BEIJING -- Geologists have discovered a large gold mine in the western part of the region of Xinjiang, a vast area that Chinese leaders are exploiting for its natural resources, according to a report by Xinhua, the state news agency.
The mine is in the Ili Valley, near the Kazakh border, and is believed to have gold reserves of at least 53 tons, which is worth about $3.2 billion, according to the report, which was published Tuesday.
The mine is the largest such resource found in the western area of the Tianshan Mountains, a snow-capped range that runs through the heart of Xinjiang, Xinhua reported, citing Zeng Xiaogang, head of Xinjiang's geology and mineral resources bureau.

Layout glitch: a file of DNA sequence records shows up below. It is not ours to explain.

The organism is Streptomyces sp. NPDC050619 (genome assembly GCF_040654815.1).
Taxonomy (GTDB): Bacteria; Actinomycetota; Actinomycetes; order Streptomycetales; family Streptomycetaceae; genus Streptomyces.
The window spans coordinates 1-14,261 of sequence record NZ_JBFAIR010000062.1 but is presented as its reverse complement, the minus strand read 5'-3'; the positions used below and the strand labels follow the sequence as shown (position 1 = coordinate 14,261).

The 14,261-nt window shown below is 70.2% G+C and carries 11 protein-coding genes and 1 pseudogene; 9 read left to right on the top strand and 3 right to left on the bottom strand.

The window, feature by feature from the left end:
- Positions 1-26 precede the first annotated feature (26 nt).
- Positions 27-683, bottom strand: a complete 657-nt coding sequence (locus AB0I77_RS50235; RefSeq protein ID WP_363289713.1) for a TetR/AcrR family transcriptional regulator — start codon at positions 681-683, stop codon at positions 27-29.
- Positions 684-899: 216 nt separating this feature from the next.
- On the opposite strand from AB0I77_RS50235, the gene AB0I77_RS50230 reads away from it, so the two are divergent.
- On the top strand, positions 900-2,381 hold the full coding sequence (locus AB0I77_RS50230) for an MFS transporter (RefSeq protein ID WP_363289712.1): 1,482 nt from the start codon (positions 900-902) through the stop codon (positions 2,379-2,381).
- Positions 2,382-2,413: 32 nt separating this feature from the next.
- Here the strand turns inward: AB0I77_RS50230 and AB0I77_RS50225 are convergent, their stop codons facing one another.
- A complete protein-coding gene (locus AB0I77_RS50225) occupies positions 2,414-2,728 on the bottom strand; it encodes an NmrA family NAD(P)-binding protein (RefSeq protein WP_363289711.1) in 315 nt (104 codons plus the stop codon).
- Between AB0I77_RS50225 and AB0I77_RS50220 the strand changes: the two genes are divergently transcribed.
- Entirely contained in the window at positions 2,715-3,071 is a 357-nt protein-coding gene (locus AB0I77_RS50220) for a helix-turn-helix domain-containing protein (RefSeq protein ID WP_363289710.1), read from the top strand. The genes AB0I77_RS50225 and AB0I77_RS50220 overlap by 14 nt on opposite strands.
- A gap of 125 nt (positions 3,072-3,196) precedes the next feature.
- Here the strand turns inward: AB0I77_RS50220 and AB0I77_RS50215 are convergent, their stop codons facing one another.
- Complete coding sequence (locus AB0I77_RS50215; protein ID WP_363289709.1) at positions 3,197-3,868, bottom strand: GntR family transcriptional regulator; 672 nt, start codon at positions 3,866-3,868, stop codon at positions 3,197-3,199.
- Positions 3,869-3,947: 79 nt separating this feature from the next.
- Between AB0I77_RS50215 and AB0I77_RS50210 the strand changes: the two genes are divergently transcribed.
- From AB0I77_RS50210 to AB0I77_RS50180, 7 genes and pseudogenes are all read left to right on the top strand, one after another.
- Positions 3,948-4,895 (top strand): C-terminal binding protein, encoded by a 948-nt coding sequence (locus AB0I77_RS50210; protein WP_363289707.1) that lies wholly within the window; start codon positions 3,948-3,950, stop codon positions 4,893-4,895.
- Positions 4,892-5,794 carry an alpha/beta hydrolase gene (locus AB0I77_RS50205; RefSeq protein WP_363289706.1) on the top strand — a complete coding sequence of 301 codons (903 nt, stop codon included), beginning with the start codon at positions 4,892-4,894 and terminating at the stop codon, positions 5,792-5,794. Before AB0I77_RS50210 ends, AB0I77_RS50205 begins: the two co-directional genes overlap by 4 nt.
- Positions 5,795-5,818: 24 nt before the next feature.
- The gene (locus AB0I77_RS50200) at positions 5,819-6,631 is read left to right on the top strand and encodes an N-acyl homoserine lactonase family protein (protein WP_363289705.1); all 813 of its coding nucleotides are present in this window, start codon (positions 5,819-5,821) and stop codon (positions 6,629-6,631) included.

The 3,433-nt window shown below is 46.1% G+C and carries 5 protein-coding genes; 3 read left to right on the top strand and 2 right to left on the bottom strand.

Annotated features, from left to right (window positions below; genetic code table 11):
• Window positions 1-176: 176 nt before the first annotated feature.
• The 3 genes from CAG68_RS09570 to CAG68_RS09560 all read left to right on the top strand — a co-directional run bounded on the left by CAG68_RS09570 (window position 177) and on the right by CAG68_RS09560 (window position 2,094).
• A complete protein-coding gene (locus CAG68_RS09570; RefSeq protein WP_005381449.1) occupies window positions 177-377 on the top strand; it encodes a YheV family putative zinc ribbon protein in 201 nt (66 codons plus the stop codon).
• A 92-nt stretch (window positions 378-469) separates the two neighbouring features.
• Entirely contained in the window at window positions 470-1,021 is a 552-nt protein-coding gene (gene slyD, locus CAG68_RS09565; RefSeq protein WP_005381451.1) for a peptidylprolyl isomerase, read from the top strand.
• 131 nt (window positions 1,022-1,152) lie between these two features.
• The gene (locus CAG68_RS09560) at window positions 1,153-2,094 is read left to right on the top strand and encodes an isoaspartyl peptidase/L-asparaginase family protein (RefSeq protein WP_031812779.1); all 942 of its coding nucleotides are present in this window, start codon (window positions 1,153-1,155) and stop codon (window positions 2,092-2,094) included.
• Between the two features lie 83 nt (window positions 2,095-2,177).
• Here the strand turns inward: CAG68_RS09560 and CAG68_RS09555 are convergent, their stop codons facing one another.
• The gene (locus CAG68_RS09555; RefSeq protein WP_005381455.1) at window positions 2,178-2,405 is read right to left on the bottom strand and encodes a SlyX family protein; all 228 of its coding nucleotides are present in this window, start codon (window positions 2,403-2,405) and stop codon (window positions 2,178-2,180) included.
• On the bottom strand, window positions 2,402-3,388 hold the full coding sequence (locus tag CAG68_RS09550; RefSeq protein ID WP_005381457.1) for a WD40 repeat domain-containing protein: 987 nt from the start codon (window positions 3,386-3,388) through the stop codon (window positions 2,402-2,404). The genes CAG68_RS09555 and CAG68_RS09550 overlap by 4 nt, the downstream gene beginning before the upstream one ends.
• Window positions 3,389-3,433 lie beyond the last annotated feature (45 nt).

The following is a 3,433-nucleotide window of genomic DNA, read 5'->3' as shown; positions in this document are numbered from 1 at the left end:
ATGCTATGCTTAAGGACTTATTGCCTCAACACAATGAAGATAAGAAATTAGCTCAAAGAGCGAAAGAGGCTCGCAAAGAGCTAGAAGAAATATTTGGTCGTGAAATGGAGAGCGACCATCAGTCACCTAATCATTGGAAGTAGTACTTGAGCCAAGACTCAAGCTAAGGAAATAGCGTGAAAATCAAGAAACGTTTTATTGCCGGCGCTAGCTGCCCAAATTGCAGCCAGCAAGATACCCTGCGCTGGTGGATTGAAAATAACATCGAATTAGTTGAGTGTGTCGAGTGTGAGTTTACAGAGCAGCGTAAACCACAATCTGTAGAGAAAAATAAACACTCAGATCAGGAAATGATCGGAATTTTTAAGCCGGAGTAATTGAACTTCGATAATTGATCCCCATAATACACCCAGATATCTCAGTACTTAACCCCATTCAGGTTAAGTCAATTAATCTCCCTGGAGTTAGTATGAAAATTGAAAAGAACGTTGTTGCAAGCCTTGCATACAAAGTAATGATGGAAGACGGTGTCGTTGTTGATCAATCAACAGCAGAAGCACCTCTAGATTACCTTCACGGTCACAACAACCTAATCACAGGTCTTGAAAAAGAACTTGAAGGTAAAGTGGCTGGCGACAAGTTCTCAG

Xinjiang, in northwest China, encompasses one-sixth of the entire country. It is home to the Uighur ethnic group, many of whose members are resentful of policies imposed by the ethnic Han, the dominant group in China. The exploitation by Han-run companies of natural resources in Xinjiang, especially oil, gas and minerals, contributes to the tensions.
Meisheng Group from Hainan Province has already invested about $25 million in the gold mine project, Xinhua reported. The group and the geology bureau took five years to find the mine, the report said, and operations there are expected to start in 2015, with production capacity is expected to reach three tons annually. The mine was also said to have 31,200 tons of copper.
This article originally appeared in The New York Times.